Janet, local campaigner explains, “We value the service we get and a lot of the traders. We have good people that we’ve known for years serving us.”

Locals say that the development plan is not inclusive of their needs and fear that the redevelopment will dilute the community and leave traders out of business.

Twitter campaigners, @SouthwarkNotes call the development, “Delancey’s Elephant Shopping Centre social cleansing plans.” alluding to the development as a strategy to cleanse the area of its working-class.

Among the dialogue, the development has been welcomed by others. Some vendors look forward to the plans, stating that the development will help to push their businesses further. They see the plans as necessary in keeping up with London’s ever modernising face as well as to enable that the development of economic growth within Southwark to continue. Local trader, Ms Oyelade says that, “I have no worries about the regeneration project. The area will benefit. More profit will be generated as the area gets busier.”

Delancey have continued to reassure stakeholders about the development and comment that, “We are committed to delivering this project, in line with the Council’s vision for the area, and since the initial Planning Committee in January, we have worked closely with the local community, Ward Councillors and Southwark Council to listen to concerns. Our proposals offer a once in a lifetime opportunity to deliver a new town centre for the area.”

The plan is currently waiting official confirmation, however planning permission has already been granted by Southwark Council’s Planning Committee. Though, the final decision is yet to be signed off by the Mayor of London and confirmation from the Government on listed status for the building is still under review.

Though, seen by few as beneficial, many still see it essential that the development of a newer Elephant not come at the expense of the community. As Janet reiterates, “they can draw up the building and architecture plans but they can’t draw the community.”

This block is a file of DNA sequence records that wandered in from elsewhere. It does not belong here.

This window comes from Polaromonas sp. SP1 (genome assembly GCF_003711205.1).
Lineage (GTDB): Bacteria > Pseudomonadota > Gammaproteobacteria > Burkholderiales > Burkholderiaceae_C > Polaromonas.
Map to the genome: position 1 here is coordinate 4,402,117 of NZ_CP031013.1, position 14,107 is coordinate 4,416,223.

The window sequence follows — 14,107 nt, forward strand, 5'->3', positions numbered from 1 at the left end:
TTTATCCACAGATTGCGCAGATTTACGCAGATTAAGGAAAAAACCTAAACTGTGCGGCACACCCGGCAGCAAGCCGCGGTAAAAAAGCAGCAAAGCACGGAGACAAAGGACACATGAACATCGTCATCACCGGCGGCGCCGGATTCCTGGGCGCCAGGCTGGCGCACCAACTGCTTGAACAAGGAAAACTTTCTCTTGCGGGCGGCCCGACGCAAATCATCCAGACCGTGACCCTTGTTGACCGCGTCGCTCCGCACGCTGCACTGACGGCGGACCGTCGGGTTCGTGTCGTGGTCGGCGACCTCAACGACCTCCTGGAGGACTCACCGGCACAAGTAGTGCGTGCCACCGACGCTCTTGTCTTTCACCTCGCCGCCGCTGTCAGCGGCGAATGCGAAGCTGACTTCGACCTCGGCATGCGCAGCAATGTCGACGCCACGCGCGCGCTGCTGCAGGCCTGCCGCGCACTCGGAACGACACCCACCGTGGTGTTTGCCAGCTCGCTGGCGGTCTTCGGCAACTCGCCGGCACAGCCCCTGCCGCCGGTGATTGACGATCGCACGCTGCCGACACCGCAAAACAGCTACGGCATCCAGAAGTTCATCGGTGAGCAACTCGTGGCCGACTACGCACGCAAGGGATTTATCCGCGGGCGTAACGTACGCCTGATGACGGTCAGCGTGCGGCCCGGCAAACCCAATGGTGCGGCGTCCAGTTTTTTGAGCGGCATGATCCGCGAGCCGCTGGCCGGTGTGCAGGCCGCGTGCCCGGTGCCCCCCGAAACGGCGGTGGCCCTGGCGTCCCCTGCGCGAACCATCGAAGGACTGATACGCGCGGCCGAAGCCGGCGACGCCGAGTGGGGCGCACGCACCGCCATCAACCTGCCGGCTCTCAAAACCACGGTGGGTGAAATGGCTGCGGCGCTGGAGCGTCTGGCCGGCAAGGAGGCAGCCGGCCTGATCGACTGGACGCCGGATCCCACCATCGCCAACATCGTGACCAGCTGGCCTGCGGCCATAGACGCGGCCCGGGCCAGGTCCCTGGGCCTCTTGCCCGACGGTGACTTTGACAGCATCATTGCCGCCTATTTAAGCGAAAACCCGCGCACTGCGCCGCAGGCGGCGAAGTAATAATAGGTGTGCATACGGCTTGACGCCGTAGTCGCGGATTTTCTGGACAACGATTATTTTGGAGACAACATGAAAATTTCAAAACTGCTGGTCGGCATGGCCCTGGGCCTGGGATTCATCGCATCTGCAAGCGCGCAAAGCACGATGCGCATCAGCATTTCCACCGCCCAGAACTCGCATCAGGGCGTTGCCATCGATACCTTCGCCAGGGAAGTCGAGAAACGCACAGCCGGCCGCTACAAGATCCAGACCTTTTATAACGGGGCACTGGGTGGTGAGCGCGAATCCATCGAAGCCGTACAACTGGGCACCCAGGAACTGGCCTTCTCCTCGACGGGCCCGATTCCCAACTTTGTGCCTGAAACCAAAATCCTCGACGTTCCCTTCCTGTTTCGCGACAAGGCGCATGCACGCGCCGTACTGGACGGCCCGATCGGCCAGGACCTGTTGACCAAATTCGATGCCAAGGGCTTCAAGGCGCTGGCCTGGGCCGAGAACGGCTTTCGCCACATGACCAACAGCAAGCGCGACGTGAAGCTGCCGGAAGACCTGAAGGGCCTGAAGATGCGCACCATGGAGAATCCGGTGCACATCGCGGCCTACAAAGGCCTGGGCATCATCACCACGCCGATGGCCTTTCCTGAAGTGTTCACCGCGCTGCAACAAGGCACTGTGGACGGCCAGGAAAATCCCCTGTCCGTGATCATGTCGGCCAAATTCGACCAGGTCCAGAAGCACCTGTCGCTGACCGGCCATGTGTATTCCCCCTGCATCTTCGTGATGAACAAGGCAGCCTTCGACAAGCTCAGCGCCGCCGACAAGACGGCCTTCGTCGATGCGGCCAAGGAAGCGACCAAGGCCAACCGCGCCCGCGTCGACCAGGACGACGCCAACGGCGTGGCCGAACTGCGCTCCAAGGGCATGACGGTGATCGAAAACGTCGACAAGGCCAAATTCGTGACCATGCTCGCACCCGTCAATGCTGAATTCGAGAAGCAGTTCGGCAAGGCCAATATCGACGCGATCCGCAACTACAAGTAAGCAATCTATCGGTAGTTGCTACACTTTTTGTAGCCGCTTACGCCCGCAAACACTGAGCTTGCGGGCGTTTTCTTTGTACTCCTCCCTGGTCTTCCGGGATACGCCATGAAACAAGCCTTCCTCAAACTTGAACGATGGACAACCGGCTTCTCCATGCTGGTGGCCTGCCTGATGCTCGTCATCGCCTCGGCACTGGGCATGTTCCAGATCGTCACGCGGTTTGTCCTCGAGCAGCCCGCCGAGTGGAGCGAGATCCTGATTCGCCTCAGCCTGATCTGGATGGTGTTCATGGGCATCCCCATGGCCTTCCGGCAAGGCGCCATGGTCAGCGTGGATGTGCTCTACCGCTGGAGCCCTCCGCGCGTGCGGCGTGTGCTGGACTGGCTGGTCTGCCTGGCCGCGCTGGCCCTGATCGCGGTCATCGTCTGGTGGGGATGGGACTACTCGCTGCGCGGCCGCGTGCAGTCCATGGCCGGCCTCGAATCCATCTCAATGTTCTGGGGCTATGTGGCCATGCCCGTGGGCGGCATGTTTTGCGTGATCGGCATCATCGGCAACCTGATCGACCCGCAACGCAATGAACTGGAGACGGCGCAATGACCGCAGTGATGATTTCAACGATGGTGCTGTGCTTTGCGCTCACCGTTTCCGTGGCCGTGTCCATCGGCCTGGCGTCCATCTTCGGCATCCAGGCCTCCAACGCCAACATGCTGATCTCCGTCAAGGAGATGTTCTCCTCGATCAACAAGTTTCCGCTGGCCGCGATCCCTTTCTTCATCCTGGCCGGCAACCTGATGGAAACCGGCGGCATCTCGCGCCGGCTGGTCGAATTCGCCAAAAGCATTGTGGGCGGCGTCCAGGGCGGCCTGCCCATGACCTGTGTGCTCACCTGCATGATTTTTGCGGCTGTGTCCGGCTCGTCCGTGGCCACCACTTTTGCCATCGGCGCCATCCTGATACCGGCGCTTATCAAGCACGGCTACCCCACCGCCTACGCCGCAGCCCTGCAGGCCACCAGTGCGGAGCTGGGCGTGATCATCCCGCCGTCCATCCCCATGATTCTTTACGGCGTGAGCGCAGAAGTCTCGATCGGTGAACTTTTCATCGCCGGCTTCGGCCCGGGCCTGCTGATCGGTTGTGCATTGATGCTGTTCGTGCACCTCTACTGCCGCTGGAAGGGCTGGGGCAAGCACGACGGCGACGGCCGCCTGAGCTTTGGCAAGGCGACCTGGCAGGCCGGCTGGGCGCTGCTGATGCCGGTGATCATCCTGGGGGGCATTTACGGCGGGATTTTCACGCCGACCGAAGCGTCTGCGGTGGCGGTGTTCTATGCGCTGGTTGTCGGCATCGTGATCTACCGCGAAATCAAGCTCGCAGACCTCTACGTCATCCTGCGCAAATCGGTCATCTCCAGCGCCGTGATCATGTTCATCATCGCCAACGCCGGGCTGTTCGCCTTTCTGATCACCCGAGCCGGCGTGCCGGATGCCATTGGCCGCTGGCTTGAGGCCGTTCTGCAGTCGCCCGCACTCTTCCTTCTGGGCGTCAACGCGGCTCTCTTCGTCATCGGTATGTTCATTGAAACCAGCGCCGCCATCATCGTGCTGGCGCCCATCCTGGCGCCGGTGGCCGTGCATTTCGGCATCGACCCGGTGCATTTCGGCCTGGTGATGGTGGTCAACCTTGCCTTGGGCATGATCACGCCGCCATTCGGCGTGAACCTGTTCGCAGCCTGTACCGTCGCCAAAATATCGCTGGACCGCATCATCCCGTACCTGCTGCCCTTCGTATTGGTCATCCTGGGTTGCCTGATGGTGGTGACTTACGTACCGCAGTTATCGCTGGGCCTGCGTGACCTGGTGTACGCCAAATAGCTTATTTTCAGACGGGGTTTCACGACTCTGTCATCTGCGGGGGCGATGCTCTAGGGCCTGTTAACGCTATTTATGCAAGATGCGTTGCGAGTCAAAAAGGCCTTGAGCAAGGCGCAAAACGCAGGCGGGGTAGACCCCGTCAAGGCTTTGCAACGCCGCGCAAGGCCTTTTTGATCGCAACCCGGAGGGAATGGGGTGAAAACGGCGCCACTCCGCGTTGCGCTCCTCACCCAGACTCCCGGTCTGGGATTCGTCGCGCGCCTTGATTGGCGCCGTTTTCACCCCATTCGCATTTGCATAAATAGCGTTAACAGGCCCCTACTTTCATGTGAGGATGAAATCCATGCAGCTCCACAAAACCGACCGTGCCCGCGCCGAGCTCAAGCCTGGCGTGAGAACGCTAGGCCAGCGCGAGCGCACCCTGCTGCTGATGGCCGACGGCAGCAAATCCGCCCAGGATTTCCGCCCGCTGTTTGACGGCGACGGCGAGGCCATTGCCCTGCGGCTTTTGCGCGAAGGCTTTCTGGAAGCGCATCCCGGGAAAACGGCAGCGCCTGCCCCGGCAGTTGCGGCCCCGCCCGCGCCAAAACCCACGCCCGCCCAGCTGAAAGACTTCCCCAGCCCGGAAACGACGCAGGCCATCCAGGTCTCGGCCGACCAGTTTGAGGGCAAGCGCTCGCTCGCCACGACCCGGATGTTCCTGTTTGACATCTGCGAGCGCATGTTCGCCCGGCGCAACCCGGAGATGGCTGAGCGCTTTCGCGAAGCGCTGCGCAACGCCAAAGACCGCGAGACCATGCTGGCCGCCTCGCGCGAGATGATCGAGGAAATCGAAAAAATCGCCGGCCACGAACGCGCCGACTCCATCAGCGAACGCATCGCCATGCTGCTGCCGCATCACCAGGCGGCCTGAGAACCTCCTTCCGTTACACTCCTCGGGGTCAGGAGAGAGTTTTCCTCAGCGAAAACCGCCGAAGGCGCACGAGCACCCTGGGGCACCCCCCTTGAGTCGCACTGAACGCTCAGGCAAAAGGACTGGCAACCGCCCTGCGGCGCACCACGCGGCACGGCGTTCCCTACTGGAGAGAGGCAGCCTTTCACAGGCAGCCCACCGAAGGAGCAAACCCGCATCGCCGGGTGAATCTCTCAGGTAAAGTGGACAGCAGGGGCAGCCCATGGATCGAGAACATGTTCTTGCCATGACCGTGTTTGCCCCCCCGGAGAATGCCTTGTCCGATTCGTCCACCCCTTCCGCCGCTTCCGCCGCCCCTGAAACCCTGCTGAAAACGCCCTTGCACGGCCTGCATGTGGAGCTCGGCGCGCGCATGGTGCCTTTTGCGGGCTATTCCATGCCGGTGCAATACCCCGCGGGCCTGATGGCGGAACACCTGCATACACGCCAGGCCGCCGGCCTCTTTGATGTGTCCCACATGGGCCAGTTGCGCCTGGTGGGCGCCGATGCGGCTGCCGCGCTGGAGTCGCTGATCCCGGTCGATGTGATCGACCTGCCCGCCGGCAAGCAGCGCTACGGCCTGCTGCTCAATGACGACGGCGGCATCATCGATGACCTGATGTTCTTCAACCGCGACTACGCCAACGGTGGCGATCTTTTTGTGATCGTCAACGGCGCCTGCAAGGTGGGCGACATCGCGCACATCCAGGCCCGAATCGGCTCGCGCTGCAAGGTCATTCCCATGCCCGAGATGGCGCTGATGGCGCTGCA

Baa Humbug! A Review on the Blue Elephant Theatre’s Newest Production

Alice Sillett outraged c Lidid Crisafulli
Alice Sillett as Humbug

The short Christmas production, Baa Humbug written and directed by Jo Sadler- Lovett and produced by Niamh de Valera at Southwark’s Blue Elephant Theatre is a true delight. Filled with exuberance and interaction, the production most definitely serves as a remarkable piece of children’s entertainment. Containing an underlining message based around mental health awareness and the importance of being transparent with others about feelings and emotions, the play demonstrates a real commitment in helping to educate the next generation through a lighthearted and engaging approach. 

Jonathan James and Oliver Yellop c Lidia Crisafulli

The writing explores the complexity of managing relationships at the most minute level and highlights the importance of communication. The intelligent delivery of the show makes it easy for anyone to take away elements of the writer’s message.

Consisting of a group of animal farm friends and a farmer, the story depicts a journey of exploration as the three friends approach the Christmas season – Chicken (played by Jonathan James), Cow (Oliver Yellop), Humbug the sheep (Alice Sillett) and Farmer (Mark Nicolson).

Oliver Yellop & Alice Sillett c Lidia Crisafulli

The selection of characters (including the narrative role played by Nicolson) and the context of the story make the play incredibly straightforward and child-friendly given the underlying message, but at the same time does not take away from the engagement that is witnessed throughout the performance.  

Mark Nicholson closer c Lidia Crisafulli
Mark Nicolson as Farmer

The acting is a fundament in the success of the play and contributes to its overall excitement. The energy brought by each performer was perhaps the highlight of the show and allowed this reviewer to feel a strong and somewhat believable connection to the characters, making it easy to develop an understanding of them and their situations.

The frequent and friendly audience participation adds to the interactivity of the performance but also aids a sense of relatability that can be picked up in response of the children. Given the nature of the message within the play, this reviewer thinks that the element of relatability is a particularly important aspect to consider and would say that it is achieved well in this play.  

Oliver Yellop c Lidia Crisafulli
Oliver Yellop as Cow

The colourful costume design by Jacqui Livingston and set and light design by Operator, Stuart Glover is truly successful in bringing out the playfulness of the show and seems to be particularly appealing among children. Containing an array of loud colours, lively lighting and atmospheric music and sounds, the audio-visual aesthetics certainly contribute to the general magic of the performance and help to bring the story to life.  

Jonathan James c Lidia Crisafulli
Jonathan James as Chicken